Over the next three months, walkers will follow a route through Tennessee, Kentucky, Ohio, Pennsylvania, New Jersey and New York, arriving in New York City on May 1, 2010. The Abolition Flame--which travelled with the Global March for Peace and Non Violence--will continue its journey to the Nuclear Nonprolferation Treaty review conference that will begin on the 2nd of May at the United Nations..
Y12 enriched the uranium used in the atomic bombs that destroyed Hiroshima, Japan, in August 1945. Y12 still being used-- upgrading and refurbishing the US nuclear arsenal.
Footprints for Peace, an Ohio based organization, has drawn together people from Australia, Japan and Europe, along with people from across the United States--including Indigenous peoples, religious leaders, Buddhist monks, students, artists and families—all joining to demonstrate their commitment to a nuclear-free world for future generations.
The Peace Walkers are carrying a letter from Tadatoshi Akiba, Mayor of Hiroshima and Director of Mayors for Peace, endorsing the walk and encouraging mayors along the walk’s route to become a part of Mayors for Peace campaign and join the effort to create a world free of nuclear weapons.
Footprints for Peace Australian organizer Marcus Atkinson:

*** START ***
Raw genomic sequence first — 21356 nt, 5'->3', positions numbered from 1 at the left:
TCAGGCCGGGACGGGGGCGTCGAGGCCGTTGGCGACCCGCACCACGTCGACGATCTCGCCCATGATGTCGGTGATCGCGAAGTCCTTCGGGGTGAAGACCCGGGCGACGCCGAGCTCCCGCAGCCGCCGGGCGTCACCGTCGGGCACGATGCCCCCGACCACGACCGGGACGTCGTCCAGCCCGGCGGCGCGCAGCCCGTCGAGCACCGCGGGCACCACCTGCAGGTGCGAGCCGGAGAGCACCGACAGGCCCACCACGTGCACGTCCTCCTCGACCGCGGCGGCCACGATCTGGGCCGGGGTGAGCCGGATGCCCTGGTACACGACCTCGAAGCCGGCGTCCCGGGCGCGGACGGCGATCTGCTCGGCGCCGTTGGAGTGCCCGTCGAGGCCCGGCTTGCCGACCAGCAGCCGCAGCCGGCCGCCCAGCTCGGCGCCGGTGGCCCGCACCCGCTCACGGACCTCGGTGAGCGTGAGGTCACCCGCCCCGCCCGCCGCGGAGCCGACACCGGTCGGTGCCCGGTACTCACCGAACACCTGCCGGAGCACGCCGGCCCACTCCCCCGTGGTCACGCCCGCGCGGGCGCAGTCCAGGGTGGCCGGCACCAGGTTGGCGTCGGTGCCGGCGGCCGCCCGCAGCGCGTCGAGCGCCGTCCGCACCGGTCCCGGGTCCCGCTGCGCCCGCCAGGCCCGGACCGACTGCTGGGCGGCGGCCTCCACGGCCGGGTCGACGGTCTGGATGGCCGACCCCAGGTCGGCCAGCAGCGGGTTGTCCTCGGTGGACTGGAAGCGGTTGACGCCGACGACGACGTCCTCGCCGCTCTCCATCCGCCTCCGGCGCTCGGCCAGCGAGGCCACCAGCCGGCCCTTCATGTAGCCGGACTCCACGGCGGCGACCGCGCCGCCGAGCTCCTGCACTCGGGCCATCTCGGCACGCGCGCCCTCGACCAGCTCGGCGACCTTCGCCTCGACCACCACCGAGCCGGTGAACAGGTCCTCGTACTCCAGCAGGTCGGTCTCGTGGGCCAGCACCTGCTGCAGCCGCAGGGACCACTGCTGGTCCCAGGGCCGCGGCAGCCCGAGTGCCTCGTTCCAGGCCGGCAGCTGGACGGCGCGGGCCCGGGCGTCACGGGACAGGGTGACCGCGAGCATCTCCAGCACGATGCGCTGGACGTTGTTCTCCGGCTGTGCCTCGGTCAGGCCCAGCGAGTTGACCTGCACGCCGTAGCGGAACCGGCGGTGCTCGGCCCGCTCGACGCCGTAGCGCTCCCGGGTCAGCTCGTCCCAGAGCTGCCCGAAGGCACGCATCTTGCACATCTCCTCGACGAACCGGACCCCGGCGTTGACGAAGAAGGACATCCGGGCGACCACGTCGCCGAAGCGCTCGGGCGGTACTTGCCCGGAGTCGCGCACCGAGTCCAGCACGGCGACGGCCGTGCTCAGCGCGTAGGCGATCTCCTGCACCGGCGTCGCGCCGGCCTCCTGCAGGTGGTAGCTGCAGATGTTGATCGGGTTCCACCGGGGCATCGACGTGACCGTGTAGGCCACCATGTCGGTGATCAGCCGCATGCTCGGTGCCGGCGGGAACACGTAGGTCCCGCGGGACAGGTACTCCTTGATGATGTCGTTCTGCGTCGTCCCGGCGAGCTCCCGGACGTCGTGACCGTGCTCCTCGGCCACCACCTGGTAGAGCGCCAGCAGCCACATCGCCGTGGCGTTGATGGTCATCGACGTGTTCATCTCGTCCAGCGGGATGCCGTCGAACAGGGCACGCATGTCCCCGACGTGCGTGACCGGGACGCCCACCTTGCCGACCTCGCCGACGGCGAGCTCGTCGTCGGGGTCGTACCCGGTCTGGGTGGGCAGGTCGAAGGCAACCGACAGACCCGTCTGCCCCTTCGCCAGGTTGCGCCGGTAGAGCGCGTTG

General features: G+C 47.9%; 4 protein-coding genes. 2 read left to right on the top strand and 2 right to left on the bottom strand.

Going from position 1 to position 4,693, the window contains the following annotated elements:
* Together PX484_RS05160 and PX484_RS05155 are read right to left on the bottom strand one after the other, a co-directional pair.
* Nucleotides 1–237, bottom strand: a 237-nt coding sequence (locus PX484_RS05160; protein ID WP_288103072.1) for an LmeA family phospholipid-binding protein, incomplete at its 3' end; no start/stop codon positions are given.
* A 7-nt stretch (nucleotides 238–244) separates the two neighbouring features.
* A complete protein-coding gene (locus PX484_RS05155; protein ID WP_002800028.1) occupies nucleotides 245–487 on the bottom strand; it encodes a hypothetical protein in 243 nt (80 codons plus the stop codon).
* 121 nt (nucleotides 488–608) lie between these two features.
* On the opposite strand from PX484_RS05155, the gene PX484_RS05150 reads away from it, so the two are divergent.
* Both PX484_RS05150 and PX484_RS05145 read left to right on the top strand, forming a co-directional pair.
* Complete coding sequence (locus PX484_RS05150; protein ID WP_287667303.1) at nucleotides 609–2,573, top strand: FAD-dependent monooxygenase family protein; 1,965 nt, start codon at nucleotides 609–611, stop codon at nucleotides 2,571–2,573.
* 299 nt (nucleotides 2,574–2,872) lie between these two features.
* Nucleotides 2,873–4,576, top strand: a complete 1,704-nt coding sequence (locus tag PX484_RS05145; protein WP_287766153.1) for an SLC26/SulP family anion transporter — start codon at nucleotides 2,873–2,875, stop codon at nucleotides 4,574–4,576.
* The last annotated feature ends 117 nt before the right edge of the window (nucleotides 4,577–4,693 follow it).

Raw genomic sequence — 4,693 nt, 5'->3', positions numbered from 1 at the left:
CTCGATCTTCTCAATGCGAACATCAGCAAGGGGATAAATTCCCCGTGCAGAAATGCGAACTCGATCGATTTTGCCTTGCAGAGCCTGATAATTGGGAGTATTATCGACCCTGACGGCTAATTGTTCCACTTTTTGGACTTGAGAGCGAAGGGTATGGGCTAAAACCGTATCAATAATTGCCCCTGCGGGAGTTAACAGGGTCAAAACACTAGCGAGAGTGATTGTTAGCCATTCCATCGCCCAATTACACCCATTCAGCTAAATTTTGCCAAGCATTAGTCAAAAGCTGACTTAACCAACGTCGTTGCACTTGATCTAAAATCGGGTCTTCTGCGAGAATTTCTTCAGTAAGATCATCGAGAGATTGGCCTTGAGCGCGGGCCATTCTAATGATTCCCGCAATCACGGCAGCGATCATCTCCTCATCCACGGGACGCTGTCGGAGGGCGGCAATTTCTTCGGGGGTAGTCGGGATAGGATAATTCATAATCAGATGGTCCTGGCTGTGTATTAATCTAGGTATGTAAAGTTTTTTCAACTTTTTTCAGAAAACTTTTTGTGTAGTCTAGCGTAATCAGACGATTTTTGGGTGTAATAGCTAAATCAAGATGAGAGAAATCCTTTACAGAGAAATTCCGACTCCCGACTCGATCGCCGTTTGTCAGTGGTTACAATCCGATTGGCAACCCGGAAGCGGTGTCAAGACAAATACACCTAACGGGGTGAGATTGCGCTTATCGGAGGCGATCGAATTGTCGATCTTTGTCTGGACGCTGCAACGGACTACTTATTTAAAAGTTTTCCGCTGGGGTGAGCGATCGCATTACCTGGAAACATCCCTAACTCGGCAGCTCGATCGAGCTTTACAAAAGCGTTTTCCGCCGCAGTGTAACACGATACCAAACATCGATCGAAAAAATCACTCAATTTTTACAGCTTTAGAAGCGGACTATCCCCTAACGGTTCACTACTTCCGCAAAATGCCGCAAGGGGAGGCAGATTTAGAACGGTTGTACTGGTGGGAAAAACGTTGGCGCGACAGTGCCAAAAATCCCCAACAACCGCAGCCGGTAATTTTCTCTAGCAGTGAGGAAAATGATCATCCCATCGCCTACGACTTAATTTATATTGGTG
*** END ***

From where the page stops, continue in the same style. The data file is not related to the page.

While nuclear disarmament is something the world must achieve, we can only do it if we all work together to demand our leaders fulfill the promises made decades ago in the Nonproliferation Treaty.Related News:
We also need to use this time to look at the whole cycle of the nuclear industry. Nuclear weapons are the final product of an industry that has destroyed Indigenous people’s lands throughout the world, caused the evacuation of hundreds of thousands of people and left whole cities uninhabitable.
There is no “peaceful use” of nuclear power, as the process from the very beginning of the cycle is so destructive. This walk will bring attention to all aspects of the nuclear industry and will be demanding progress on negotiations to create a nuclear weapons free world, while also creating debate on the nuclear industry as a whole.
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